June 22nd, 2012

Gov’t says Hungary “crisis taxes”, distillate exemption comply with EU rules

The National Economy Ministry on Thursday said Hungarian rules on excise taxes for fruit distillate as well as “crisis taxes” on the telecommunications and retail sectors are “in full compliance with European Union law”.

The ministry issued the statement after the European Commission asked Hungary to amend legislation that exempts palinka, the national eau de vie, from excise tax under certain conditions. The Commission also sent Hungarian authorities a letter of formal notice on the special taxes levied on telcos and retailers, a Commission spokesperson confirmed on Thursday. The letter was sent after a close review of complaints that the taxes discriminated against foreign companies from other EU member states.

Government spokesman Andras Giro-Szasz said at a press conference later on Thursday that the government would give answers to the Commission on the three issues. If the Commission remains unconvinced, the government is prepared to defend its stand in the European Court, he added.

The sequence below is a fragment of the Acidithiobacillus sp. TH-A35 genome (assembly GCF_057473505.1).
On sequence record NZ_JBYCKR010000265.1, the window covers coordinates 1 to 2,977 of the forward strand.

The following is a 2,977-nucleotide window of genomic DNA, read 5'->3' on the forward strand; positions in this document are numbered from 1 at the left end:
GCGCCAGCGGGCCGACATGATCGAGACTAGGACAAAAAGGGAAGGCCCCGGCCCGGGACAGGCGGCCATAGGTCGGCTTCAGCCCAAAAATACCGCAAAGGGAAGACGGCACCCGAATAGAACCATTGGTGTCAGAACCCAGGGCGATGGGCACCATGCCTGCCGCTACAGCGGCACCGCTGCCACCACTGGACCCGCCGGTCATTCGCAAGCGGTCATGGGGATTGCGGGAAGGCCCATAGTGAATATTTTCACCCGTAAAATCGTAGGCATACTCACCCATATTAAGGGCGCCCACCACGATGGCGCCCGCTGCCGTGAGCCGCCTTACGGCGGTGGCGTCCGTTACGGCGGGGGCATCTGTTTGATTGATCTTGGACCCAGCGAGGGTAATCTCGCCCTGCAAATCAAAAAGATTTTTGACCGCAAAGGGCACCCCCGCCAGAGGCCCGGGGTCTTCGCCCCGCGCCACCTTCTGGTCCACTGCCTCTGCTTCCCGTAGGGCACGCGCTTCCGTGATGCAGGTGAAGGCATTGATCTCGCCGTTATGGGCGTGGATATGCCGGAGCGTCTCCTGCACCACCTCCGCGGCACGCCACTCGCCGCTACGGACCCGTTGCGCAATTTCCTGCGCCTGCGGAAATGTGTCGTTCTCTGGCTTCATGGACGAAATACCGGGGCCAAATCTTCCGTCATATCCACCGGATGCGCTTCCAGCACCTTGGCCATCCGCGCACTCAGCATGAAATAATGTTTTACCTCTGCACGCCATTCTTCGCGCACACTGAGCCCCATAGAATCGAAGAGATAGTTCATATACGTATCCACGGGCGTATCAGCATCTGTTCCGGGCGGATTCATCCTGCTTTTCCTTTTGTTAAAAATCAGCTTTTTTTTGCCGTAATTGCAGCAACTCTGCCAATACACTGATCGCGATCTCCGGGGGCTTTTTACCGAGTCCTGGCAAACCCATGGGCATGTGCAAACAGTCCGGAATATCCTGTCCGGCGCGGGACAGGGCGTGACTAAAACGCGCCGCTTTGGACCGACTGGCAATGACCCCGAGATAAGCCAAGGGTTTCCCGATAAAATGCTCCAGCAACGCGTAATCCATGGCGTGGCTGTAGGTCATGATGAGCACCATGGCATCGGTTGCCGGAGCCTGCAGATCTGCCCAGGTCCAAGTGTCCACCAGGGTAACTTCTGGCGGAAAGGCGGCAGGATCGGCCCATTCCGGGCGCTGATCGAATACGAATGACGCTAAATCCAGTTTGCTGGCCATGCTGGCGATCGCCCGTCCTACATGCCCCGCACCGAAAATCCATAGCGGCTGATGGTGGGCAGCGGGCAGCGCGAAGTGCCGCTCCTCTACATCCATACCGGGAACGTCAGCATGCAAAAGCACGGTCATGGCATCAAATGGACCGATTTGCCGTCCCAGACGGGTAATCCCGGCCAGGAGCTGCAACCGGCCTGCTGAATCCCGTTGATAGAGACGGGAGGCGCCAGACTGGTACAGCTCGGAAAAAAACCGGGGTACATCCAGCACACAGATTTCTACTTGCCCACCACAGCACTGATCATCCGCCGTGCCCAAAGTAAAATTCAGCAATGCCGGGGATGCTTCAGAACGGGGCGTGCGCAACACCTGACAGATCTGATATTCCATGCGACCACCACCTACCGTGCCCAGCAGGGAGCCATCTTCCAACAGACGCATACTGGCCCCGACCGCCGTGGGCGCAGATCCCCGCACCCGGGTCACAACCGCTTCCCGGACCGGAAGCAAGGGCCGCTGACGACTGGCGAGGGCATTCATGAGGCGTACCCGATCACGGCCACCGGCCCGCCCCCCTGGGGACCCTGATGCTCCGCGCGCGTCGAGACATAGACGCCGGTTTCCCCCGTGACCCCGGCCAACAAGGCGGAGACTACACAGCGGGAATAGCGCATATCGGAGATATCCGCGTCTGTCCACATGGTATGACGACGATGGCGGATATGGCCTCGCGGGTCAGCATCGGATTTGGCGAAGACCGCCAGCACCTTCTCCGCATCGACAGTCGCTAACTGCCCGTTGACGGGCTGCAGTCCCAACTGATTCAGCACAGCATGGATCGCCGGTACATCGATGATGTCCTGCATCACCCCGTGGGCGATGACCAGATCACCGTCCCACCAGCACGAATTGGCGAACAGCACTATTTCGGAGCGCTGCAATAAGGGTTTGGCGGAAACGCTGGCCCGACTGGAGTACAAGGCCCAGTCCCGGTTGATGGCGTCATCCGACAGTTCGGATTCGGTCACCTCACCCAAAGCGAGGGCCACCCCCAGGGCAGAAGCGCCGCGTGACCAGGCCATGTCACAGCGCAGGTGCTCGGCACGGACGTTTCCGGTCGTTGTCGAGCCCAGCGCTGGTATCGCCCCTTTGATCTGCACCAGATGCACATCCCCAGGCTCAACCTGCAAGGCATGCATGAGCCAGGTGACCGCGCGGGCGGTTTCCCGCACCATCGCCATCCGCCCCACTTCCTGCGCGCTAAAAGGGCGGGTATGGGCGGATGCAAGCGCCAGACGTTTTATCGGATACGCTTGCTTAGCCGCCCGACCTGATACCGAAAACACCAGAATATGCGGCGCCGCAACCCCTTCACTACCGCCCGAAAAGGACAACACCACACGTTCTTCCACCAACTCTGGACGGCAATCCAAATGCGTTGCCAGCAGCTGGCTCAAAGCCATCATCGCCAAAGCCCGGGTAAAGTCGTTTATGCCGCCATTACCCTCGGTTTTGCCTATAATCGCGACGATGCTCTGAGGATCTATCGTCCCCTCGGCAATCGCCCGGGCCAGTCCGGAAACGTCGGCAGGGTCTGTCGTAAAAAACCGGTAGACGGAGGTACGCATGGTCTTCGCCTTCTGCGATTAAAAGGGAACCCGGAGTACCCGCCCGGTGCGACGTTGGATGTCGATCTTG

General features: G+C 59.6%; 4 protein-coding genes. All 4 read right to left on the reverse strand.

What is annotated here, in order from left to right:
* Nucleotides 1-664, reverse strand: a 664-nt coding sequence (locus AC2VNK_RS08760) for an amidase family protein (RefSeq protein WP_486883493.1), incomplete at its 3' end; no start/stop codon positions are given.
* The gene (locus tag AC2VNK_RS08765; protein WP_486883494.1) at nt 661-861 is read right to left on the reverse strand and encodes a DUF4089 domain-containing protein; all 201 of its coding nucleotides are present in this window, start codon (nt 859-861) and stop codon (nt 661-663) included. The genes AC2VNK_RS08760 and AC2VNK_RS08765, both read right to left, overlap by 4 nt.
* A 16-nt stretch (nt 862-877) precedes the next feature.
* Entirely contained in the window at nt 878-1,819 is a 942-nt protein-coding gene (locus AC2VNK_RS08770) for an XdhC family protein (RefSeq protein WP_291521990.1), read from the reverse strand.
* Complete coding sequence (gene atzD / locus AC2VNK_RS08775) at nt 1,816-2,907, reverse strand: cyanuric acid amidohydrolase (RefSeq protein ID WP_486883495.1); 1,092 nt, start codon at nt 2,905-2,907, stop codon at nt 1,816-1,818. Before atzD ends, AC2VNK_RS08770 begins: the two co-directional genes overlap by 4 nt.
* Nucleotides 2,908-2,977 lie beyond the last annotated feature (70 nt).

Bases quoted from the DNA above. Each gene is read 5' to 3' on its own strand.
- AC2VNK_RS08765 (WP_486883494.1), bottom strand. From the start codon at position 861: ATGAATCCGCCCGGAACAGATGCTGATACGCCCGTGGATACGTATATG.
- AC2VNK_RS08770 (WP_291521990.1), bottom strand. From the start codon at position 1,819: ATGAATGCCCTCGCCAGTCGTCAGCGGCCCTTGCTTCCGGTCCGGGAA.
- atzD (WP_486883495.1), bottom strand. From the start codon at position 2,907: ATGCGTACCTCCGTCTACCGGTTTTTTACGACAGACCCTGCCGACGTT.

The ministry said the crisis taxes – progressive taxes based on revenue, not profit – could not be considered discriminative just because the biggest payers are foreign-owned companies.

“These companies have a significant presence in the affected sectors, as well as in the entire Hungarian economy,” the ministry said.

The ministry said distilling palinka is “undoubtedly a part of Hungarian cultural heritage”, a tradition which the state, similar to other EU members, wishes to preserve.

“For this reason the government established freedom to distill home made palinka with the practical elimination of the sprits tax on contract distilling. With this, Hungary wants nothing more than what other EU member states, such as Austria and Germany, are entitled to,” it added.

  • Abácsi

    Looks like overtaxing foreign companies and rewarding ‘friendly’ ones is also becoming “undoubtedly a part of Hungarian cultural heritage.”

  • Rabbi Sholomon

    Last week I was in the Spar supermarket looking for natural yoghurt. Own brand, made in Hungary, was about 139Ft for a half-litre. But in a dull container that didn’t catch the eye, and below eye level on the shelf. The only other brand, called \Greek\ yoghurt but made in Poland was over 300Ft, but in an attractive container, and at eye level.

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